Hypothyroidism is a common disorder which affects about 3% to 5% of the total population.
Women have been found to be more susceptible to hypothyroidism than men. Hypothyroidism is a condition where the thyroid gland produces insufficient hormones than is required by your body.
Since hormones play a very important role in our overall well-being, the absence of adequate hormones may lead to a number of adverse consequences like stunted growth, loss of sex drive, loss of memory, and many other physical and mental problems. Identifying the symptoms for hypothyroidism is never an easy task, and what makes it specifically difficult is that in the beginning, the symptoms for hypothyroidism are difficult to detect. Also, these symptoms tend to be very similar with those of other diseases.
The following are the common symptoms for hypothyroidism:
1. Physical Symptoms
Loss of memory: You may tend to forget simple things in your daily activities. However, if the problem gets worse, you can experience loss of memory when it comes to just about anything.
Weight problems: You may become obese or may lose weight despite leading a healthy lifestyle. If the problem is left unattended, the symptom may soon assume scary proportions.
Hair fall: You may start to lose hair drastically if the release of hormones is less than adequate. Also, your hair may tend to become dry and coarse.
Skin problems: Your skin may become unusually dry and flaky. You may also develop an itching problem.
Menstrual problems: You may tend to have irregular menstrual cycles, and they may become heavy and may go on for an unusually long time.
Problem in conceiving: Women may find it really difficult to conceive if the release of hormones is inadequate. Conception problems are among the most common symptoms for hypothyroidism.
Energy loss: You may tend to feel sapped of energy most of the time, even if you have been leading a healthy lifestyle. Loss of energy is one of the most glaring symptoms of hypothyroidism.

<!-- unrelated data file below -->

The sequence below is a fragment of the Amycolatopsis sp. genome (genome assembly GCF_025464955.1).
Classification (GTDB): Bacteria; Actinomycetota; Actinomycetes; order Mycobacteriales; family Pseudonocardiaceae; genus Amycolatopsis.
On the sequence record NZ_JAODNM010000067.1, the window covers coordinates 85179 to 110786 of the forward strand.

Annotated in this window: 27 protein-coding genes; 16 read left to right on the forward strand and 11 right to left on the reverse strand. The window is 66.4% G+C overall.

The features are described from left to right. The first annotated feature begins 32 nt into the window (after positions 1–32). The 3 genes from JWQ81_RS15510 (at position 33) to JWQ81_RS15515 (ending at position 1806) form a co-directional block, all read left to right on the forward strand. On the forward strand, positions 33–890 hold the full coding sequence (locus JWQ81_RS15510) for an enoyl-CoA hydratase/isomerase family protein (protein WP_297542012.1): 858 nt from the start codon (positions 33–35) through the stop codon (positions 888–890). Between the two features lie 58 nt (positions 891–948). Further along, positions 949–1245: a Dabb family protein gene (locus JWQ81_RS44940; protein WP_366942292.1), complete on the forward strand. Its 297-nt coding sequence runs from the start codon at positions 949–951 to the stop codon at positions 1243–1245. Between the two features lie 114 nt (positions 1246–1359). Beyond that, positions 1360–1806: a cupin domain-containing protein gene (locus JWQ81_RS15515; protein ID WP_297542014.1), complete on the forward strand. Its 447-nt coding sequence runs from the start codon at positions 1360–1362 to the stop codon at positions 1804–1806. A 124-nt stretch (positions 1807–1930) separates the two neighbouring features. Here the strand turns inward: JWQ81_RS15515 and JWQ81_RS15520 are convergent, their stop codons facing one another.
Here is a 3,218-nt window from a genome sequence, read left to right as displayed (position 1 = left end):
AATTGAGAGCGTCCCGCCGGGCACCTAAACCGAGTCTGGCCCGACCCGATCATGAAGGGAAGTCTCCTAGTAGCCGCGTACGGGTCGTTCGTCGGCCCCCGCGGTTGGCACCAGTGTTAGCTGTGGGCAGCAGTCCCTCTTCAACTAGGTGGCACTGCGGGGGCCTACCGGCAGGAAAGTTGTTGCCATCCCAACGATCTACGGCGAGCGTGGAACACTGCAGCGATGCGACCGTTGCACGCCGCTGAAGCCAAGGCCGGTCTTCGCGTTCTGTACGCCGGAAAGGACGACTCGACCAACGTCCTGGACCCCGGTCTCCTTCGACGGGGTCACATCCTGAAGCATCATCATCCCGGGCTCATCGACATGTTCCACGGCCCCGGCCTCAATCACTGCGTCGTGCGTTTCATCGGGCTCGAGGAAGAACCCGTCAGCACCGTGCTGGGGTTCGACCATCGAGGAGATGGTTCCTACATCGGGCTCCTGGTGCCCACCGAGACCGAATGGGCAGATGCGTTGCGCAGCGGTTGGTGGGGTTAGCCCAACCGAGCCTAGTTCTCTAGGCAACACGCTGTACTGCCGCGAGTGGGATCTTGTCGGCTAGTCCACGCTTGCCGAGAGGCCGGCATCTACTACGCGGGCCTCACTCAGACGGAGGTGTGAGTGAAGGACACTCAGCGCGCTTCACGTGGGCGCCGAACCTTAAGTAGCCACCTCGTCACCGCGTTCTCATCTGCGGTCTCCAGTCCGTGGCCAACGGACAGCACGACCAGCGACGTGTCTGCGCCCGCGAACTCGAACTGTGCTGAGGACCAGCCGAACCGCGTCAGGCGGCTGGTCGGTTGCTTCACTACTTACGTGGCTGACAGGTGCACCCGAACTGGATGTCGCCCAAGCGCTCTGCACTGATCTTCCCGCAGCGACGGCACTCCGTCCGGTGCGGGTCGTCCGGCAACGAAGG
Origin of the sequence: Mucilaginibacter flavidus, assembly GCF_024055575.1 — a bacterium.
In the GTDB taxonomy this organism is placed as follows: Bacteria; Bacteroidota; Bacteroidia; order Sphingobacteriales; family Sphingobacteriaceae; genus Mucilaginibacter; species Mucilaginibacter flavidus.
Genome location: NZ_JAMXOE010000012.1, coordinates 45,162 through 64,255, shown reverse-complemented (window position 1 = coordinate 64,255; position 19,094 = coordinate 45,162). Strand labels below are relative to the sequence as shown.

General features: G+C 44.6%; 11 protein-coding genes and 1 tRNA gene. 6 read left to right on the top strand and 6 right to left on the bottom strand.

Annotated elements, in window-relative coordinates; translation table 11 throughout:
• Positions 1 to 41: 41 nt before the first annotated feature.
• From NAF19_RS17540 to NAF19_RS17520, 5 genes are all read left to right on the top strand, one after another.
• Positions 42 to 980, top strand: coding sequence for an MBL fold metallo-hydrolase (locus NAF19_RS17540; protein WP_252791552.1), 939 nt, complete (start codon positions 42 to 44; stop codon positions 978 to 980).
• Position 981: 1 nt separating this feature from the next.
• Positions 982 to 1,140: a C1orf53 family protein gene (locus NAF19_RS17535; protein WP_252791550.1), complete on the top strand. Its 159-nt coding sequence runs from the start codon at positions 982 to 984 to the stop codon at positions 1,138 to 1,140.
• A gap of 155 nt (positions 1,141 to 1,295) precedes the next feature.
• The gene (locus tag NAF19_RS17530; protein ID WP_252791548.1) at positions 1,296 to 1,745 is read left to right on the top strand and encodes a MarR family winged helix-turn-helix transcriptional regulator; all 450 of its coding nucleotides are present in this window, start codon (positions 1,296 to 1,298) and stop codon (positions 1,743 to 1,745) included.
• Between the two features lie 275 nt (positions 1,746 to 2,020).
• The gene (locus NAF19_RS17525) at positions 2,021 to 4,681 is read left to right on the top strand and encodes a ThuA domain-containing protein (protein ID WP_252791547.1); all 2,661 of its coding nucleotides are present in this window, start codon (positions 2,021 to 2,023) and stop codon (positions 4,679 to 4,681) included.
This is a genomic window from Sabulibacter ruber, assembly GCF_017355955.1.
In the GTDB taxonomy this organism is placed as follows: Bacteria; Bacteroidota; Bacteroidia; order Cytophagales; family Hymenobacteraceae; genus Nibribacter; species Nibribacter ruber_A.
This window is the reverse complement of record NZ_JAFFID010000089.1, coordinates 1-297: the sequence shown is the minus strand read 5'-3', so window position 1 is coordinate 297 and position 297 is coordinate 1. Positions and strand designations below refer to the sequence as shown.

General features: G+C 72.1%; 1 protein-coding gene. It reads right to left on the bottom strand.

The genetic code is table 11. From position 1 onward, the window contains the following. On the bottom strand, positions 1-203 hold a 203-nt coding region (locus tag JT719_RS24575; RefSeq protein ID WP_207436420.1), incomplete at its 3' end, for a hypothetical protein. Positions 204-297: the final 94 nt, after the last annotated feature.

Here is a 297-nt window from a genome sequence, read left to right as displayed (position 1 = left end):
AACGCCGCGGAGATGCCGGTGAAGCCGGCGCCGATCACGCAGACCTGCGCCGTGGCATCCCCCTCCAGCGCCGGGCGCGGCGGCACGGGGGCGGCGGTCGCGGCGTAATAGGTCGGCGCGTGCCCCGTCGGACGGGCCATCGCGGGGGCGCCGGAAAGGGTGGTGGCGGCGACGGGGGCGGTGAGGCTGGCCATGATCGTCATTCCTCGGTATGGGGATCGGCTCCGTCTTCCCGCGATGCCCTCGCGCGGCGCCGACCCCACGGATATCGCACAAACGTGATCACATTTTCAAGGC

Other symptoms: Other symptoms may include a feeling of vertigo, sinus infections, a ringing sensation in the ears (also known as tinnitus), and menstrual cramps.
2. Mental symptoms
Mood swings: You may tend to experience extreme mood swings in the simplest of situations. Over time, this may become worse.
Depression: Hormonal problems can make one a social recluse due to depression. One may not want to work or socialize at all, and severe hypothyroidism can even make an individual lose all interest in life.
Other symptoms: Other mental symptoms for hypothyroidism may include a general feeling of worthlessness, difficulty concentrating on a specific task, and alternating between extreme happiness and extreme sadness within a short span of time.
As stated earlier, the symptoms for hypothyroidism may be the same as those of other diseases and so, it could be extremely difficult to distinguish between the symptoms. Treating the symptoms would not cure the root problem, so it is always advisable to see a doctor when the symptoms continue to occur for some time. The doctor will help confirm whether it is a case of hypothyroidism.